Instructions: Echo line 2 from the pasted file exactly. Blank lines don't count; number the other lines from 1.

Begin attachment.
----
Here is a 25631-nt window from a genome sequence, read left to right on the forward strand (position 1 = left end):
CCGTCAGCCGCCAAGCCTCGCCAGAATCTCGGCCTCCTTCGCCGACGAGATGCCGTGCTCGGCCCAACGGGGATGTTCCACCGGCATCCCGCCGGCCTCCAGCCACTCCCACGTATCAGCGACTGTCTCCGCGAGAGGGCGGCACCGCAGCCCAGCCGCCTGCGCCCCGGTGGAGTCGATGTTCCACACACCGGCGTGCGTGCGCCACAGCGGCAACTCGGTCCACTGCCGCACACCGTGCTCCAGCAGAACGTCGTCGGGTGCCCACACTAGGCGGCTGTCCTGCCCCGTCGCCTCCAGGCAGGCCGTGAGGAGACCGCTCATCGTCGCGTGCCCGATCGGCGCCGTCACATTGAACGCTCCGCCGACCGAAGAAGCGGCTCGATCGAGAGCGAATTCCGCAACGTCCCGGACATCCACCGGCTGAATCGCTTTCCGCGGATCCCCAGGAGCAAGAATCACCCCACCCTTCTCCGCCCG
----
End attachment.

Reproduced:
CCGTCAGCCGCCAAGCCTCGCCAGAATCTCGGCCTCCTTCGCCGACGAGATGCCGTGCTCGGCCCAACGGGGATGTTCCACCGGCATCCCGCCGGCCTCCAGCCACTCCCACGTATCAGCGACTGTCTCCGCGAGAGGGCGGCACCGCAGCCCAGCCGCCTGCGCCCCGGTGGAGTCGATGTTCCACACACCGGCGTGCGTGCGCCACAGCGGCAACTCGGTCCACTGCCGCACACCGTGCTCCAGCAGAACGTCGTCGGGTGCCCACACTAGGCGGCTGTCCTGCCCCGTCGCCTCCAGGCAGGCCGTGAGGAGACCGCTCATCGTCGCGTGCCCGATCGGCGCCGTCACATTGAACGCTCCGCCGACCGAAGAAGCGGCTCGATCGAGAGCGAATTCCGCAACGTCCCGGACATCCACCGGCTGAATCGCTTTCCGCGGATCCCCAGGAGCAAGAATCACCCCACCCTTCTCCGCCCG